3. On page 120, Ambrose says the following about Nixon’s views on Ronald Reagan, a conservative Republican who had just become Governor of California:
“When he saw lines like that, or heard Reagan lecture to the university people about their responsibilities, Nixon knew who his chief competitor was, whatever he told the press about Rockefeller or Romney.”
This passage is good because it enhances the drama of Ambrose’s narrative. A serious political player is entering the arena who is of concern to Nixon! Reagan’s talk and action about order on college campuses (which Nixon also talked about) spoke to a lot of people. And Reagan also had a Nixonian talent for saying something without being overly blunt. When Reagan was asked if Johnson deserved blame for the loss of lives in Vietnam, Reagan replied that Johnson wasn’t cold blooded or callous, but that as President Johnson would get credit for a victory, and so Johnson should also take responsibility for the consequences of his war policy. Ambrose says Reagan’s response here was “a Nixon-like reply that the master himself could not have topped” (page 120).
4. Julie Nixon became engaged to David Eisenhower, who was Dwight Eisenhower’s grandson. On page 129, we read: “when Julie told her father, he had so little to say—-he hardly looked up from the legal pad he was writing on—-that she felt let down and went to her mother for consolation. Pat spoke to her husband.” Nixon wrote Julie a note, which was slipped under her door. The note said that probably no father thinks that anyone is good enough for his daughter, that Julie and David were lucky to have found each other, that Fina (the maid from Cuba) said Julie brings life to the home, and that Julie will bring life to her home wherever it might be.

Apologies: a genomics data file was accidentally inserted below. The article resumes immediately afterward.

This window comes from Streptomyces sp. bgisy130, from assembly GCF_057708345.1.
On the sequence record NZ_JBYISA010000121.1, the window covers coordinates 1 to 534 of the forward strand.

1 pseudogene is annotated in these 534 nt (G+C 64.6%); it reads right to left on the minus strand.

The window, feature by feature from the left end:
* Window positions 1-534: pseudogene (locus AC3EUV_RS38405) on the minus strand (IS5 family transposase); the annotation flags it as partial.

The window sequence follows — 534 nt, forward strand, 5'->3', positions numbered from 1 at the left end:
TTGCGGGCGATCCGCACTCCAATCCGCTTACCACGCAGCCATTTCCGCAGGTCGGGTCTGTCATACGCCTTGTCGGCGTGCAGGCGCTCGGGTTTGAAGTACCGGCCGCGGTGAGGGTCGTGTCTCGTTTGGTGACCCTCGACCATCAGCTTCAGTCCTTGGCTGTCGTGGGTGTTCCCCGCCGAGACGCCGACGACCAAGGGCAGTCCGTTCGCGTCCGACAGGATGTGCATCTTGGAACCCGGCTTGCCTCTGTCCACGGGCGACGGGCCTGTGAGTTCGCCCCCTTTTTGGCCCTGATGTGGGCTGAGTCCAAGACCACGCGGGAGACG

It was a sweet note. I don’t think that Nixon disapproved of David, per se, for he got along well with David. Ambrose says that Nixon and David spent hours talking about politics and baseball! My guess is that Nixon was depressed when Julie came to tell him the news, or he was preoccupied within his own little world.
5. Nixon’s mother Hannah passed on in 1967, which means that she never got to actually see her son become President of the United States. Hannah had read a newspaper columnist say that Nixon was through. On page 128, Ambrose narrates:
“Nixon, at a loss for appropriate words, had said, ‘Mother, don’t give up.’ And the woman who had never known the meaning of the word quit, the mother who had given birth to, nurtured, and helped train one of the most remarkable personalities of her time, the saint (it was a word used to describe her by others long before her son used it) who had wiped up her oldest boy’s tuberculosis spittle (and that of so many others) in a desperate attempt to give Harold Nixon his fair chance, denying herself meanwhile even the smallest luxury or comfort, the wife who had tamed and civilized Frank Nixon, had pulled herself up in bed. She had looked intently into her son’s eyes. For her at least, one may suppose that time no longer existed, that it was not 1965 but 1915, or 1925, or ’35 or ’45 or ’55. Whatever the year, whatever the current crisis, her admonishment to her boy was the same. ‘Richard,’ she had said, ‘don’t you give up. Don’t let anybody tell you you are through.'”
Some may see Ambrose’s narration here as sappy and over-the-top. I think it’s beautiful, and it moved me to tears.